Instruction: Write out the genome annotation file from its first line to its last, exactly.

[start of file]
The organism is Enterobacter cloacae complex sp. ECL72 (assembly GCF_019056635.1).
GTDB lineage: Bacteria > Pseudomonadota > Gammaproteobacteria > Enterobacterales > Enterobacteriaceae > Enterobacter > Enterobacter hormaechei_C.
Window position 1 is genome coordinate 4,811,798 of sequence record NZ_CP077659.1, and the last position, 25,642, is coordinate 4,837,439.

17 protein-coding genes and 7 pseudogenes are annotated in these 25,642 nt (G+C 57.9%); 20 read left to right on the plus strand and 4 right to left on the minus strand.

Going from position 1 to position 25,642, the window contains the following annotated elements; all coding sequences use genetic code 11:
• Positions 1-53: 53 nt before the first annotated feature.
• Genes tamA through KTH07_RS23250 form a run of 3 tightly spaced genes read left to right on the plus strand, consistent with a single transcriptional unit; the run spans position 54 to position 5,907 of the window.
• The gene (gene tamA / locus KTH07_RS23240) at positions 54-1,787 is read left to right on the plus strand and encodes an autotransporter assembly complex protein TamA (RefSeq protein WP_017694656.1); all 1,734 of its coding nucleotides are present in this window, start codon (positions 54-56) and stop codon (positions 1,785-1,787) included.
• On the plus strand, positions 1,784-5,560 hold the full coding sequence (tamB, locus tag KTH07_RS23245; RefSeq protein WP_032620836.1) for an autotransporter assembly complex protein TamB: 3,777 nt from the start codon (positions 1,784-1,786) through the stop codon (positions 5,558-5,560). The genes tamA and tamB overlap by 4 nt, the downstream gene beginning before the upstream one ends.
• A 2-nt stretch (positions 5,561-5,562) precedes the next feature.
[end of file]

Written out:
The organism is Enterobacter cloacae complex sp. ECL72 (assembly GCF_019056635.1).
GTDB lineage: Bacteria > Pseudomonadota > Gammaproteobacteria > Enterobacterales > Enterobacteriaceae > Enterobacter > Enterobacter hormaechei_C.
Window position 1 is genome coordinate 4,811,798 of sequence record NZ_CP077659.1, and the last position, 25,642, is coordinate 4,837,439.

17 protein-coding genes and 7 pseudogenes are annotated in these 25,642 nt (G+C 57.9%); 20 read left to right on the plus strand and 4 right to left on the minus strand.

Going from position 1 to position 25,642, the window contains the following annotated elements; all coding sequences use genetic code 11:
• Positions 1-53: 53 nt before the first annotated feature.
• Genes tamA through KTH07_RS23250 form a run of 3 tightly spaced genes read left to right on the plus strand, consistent with a single transcriptional unit; the run spans position 54 to position 5,907 of the window.
• The gene (gene tamA / locus KTH07_RS23240) at positions 54-1,787 is read left to right on the plus strand and encodes an autotransporter assembly complex protein TamA (RefSeq protein WP_017694656.1); all 1,734 of its coding nucleotides are present in this window, start codon (positions 54-56) and stop codon (positions 1,785-1,787) included.
• On the plus strand, positions 1,784-5,560 hold the full coding sequence (tamB, locus tag KTH07_RS23245; RefSeq protein WP_032620836.1) for an autotransporter assembly complex protein TamB: 3,777 nt from the start codon (positions 1,784-1,786) through the stop codon (positions 5,558-5,560). The genes tamA and tamB overlap by 4 nt, the downstream gene beginning before the upstream one ends.
• A 2-nt stretch (positions 5,561-5,562) precedes the next feature.